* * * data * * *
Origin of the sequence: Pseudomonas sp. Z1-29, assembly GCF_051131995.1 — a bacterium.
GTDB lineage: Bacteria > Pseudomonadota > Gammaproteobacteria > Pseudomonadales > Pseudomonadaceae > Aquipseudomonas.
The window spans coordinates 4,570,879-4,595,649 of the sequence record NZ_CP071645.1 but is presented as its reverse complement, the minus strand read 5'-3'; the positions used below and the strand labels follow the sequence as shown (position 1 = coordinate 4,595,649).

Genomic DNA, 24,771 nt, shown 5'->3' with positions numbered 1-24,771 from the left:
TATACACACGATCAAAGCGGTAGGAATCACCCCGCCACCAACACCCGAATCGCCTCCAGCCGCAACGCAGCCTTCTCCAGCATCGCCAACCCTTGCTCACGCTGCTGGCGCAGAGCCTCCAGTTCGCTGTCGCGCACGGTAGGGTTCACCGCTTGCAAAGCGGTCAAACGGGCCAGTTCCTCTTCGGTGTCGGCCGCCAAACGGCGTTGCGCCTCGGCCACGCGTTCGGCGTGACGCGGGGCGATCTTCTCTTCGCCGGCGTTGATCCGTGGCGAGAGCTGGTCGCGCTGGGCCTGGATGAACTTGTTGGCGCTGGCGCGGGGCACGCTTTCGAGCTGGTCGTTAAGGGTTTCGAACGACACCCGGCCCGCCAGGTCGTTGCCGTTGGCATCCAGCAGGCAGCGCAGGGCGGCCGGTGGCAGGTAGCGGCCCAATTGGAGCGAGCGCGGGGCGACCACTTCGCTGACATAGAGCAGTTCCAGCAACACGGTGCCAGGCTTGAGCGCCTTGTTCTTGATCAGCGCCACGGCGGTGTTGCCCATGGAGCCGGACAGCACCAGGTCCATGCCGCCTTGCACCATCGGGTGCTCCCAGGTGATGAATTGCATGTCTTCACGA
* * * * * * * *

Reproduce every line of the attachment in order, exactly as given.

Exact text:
Origin of the sequence: Pseudomonas sp. Z1-29, assembly GCF_051131995.1 — a bacterium.
GTDB lineage: Bacteria > Pseudomonadota > Gammaproteobacteria > Pseudomonadales > Pseudomonadaceae > Aquipseudomonas.
The window spans coordinates 4,570,879-4,595,649 of the sequence record NZ_CP071645.1 but is presented as its reverse complement, the minus strand read 5'-3'; the positions used below and the strand labels follow the sequence as shown (position 1 = coordinate 4,595,649).

Genomic DNA, 24,771 nt, shown 5'->3' with positions numbered 1-24,771 from the left:
TATACACACGATCAAAGCGGTAGGAATCACCCCGCCACCAACACCCGAATCGCCTCCAGCCGCAACGCAGCCTTCTCCAGCATCGCCAACCCTTGCTCACGCTGCTGGCGCAGAGCCTCCAGTTCGCTGTCGCGCACGGTAGGGTTCACCGCTTGCAAAGCGGTCAAACGGGCCAGTTCCTCTTCGGTGTCGGCCGCCAAACGGCGTTGCGCCTCGGCCACGCGTTCGGCGTGACGCGGGGCGATCTTCTCTTCGCCGGCGTTGATCCGTGGCGAGAGCTGGTCGCGCTGGGCCTGGATGAACTTGTTGGCGCTGGCGCGGGGCACGCTTTCGAGCTGGTCGTTAAGGGTTTCGAACGACACCCGGCCCGCCAGGTCGTTGCCGTTGGCATCCAGCAGGCAGCGCAGGGCGGCCGGTGGCAGGTAGCGGCCCAATTGGAGCGAGCGCGGGGCGACCACTTCGCTGACATAGAGCAGTTCCAGCAACACGGTGCCAGGCTTGAGCGCCTTGTTCTTGATCAGCGCCACGGCGGTGTTGCCCATGGAGCCGGACAGCACCAGGTCCATGCCGCCTTGCACCATCGGGTGCTCCCAGGTGATGAATTGCATGTCTTCACGA